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Research Shorts: Anita Holford’s commitment to music education research

21st February 2024

Anita is stood looking at the camera and smiling. She has long brown hair, she is wearing a dark pink top and cardigan.

Anita Holford

In this week’s Research Shorts, I’m celebrating the work of Anita Holford, who has been running and sharing a library of music education research for the last ten years at Music Education Works. This is a huge achievement, and the repository of articles and information is a great resource for the sector.

Anita explained to me more about her work with the site: ‘the website collects, summarises and shares evidence of the impact of music education – along with news and reports from the UK and around the world.’

I asked her why she started her project, what was the impetus for the website? ‘I had become fascinated by research about the impact of music education: particularly as developments in neuroscience were allowing us to learn about it in greater depth and with greater precision.’ She was aware though that this research was not always reaching who it needed to: ‘I realised that there was a communication gap. Academics carrying out research weren’t reaching professionals in the sector; and the professionals I worked with didn’t know where to find relevant research.’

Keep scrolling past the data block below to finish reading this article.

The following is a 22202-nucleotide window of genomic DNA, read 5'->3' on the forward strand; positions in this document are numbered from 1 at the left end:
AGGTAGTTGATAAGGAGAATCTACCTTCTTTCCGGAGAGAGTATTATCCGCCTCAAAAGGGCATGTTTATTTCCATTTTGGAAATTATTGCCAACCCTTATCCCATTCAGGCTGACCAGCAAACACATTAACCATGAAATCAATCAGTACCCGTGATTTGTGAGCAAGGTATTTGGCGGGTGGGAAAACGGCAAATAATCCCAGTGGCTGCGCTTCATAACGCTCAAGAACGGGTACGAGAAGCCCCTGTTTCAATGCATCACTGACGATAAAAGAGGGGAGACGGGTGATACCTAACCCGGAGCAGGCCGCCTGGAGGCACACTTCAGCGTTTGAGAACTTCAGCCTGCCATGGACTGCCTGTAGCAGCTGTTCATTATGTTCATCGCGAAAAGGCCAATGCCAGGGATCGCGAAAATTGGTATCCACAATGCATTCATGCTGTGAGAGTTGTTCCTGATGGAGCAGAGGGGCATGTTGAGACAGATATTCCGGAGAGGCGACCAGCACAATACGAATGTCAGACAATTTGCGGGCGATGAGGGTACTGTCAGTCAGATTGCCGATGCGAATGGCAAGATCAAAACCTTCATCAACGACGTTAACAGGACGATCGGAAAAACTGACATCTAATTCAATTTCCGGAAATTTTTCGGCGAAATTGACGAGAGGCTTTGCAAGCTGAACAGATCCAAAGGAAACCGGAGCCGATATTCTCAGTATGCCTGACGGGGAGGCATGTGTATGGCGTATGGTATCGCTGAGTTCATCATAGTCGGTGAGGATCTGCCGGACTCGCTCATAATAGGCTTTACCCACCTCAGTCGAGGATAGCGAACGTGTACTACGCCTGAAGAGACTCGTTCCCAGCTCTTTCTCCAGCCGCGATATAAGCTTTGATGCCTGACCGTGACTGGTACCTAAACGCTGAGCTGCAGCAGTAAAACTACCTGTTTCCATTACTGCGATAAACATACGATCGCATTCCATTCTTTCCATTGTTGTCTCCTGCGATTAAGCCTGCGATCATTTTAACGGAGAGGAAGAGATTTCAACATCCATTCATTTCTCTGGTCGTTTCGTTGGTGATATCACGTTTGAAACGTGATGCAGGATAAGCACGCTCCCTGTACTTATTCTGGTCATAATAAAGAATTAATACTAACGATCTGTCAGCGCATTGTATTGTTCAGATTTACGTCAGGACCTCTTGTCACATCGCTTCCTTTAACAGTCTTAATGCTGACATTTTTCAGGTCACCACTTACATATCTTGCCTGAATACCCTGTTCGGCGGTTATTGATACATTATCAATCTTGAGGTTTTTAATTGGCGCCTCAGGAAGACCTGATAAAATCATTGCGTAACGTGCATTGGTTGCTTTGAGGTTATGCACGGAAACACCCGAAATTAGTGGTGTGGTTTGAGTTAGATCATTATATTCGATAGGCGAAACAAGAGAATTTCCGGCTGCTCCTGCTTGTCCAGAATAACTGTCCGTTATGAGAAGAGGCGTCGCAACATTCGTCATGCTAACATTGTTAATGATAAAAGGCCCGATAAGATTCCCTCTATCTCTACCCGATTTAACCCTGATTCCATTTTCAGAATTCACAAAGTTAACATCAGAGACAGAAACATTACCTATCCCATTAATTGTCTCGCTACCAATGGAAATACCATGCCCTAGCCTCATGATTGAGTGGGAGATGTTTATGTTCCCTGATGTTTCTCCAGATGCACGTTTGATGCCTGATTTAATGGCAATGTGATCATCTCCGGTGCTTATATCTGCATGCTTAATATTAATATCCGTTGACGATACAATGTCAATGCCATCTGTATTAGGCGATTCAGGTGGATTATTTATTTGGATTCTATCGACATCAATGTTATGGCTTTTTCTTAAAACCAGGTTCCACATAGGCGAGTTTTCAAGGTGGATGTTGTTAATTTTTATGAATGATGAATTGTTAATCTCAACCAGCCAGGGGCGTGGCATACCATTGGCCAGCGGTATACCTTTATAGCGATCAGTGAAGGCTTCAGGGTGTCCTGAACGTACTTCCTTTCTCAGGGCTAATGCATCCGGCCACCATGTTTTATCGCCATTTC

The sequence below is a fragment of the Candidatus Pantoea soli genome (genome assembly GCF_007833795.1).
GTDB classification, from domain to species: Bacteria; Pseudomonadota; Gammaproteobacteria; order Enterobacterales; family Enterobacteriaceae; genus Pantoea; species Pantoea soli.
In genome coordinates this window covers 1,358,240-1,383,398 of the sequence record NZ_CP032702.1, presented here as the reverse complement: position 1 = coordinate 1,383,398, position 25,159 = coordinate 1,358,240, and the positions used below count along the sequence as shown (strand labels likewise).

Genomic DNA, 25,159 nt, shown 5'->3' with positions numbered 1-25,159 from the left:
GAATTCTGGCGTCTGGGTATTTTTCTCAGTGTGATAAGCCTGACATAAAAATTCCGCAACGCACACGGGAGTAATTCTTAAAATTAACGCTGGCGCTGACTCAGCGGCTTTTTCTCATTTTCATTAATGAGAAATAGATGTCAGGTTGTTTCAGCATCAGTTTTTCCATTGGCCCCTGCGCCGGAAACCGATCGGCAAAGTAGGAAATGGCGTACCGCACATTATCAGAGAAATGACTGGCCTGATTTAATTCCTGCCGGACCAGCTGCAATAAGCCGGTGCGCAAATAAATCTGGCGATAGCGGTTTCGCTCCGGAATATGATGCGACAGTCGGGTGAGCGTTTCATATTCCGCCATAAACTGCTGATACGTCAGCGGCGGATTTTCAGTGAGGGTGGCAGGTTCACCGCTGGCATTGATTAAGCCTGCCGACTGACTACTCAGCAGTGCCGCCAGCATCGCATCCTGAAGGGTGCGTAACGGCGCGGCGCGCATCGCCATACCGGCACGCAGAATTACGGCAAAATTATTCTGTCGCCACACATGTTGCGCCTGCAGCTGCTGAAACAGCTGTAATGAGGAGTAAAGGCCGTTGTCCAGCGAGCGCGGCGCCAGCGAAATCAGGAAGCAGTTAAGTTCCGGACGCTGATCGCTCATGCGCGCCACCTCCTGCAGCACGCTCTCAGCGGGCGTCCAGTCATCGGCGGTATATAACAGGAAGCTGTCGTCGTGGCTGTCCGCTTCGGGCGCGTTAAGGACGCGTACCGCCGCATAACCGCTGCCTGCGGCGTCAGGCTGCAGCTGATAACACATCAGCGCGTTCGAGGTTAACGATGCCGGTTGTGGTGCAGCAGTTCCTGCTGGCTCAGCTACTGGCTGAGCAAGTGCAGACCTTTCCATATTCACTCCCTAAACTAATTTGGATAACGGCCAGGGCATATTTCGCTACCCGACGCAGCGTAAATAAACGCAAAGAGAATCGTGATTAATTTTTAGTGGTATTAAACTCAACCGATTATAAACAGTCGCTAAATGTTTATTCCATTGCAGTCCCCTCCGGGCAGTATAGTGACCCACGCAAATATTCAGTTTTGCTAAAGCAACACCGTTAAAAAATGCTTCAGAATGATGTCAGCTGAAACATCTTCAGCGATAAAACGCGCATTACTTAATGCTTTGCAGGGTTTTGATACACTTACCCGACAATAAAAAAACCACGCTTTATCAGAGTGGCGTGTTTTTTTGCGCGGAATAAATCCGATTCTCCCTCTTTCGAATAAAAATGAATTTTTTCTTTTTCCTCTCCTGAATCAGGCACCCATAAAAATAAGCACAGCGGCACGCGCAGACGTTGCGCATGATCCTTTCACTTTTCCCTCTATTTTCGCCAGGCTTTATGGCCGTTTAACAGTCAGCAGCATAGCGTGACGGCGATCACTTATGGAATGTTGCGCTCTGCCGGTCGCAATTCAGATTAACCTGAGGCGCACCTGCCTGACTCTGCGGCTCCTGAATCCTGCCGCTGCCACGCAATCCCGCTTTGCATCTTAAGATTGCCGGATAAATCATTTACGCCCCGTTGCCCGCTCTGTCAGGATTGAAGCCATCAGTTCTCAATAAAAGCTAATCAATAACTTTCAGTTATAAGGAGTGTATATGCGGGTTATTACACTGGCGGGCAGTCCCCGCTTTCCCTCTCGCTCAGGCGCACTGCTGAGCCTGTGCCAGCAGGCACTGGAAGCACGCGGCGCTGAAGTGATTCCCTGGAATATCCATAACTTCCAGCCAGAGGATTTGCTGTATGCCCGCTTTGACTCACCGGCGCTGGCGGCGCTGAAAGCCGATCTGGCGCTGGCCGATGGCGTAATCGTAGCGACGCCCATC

So Anita’s website began bridging this gap – with a focus on making research searchable and usable, and making the limitations and focus of each study clear: ‘I included a table on each post listing the target group, age, type of music, type of study, numbers involved, period of study, date, place, and benefits.’

I asked Anita how the website had developed: ‘My husband and business partner now helps with the site and as it’s a labour of love, we don’t have the capacity to explore each item in a journalistic way. We’d like to question researchers further, to make the research easier to understand. Often there’s a lot that’s left unanswered. And sometimes the language that researchers use can be academic and difficult to understand.’

Anita cautions the use of pieces of music research without unpicking the contexts of each study: ‘As a sector, we’ve often claimed things for music education that actually only relate to specific conditions (type of learning, time invested etc). And neuromyths abound, propagated by poor journalism.’ She notes that the Music Education Works website recommends signing up for Anita Collins’s website, Bigger Better Brains to learn more, ‘it contains professional learning articles that unpick the latest research in greater depth, and resources to help people to advocate intelligently.’

Anita Holford  a freelance communications/marketing practitioner, copywriter and fundraiser. She specialises ‘in working with music organisations with a social or educational purpose, helping them to communicate the value and impact of what they do, break down barriers to what they do and sell their services.’

Thank you Anita for sharing your work with us, and here’s to the next decade of exploring music education research.

Interview by Dr Sarah K. Whitfield – Research Lead for Music Mark

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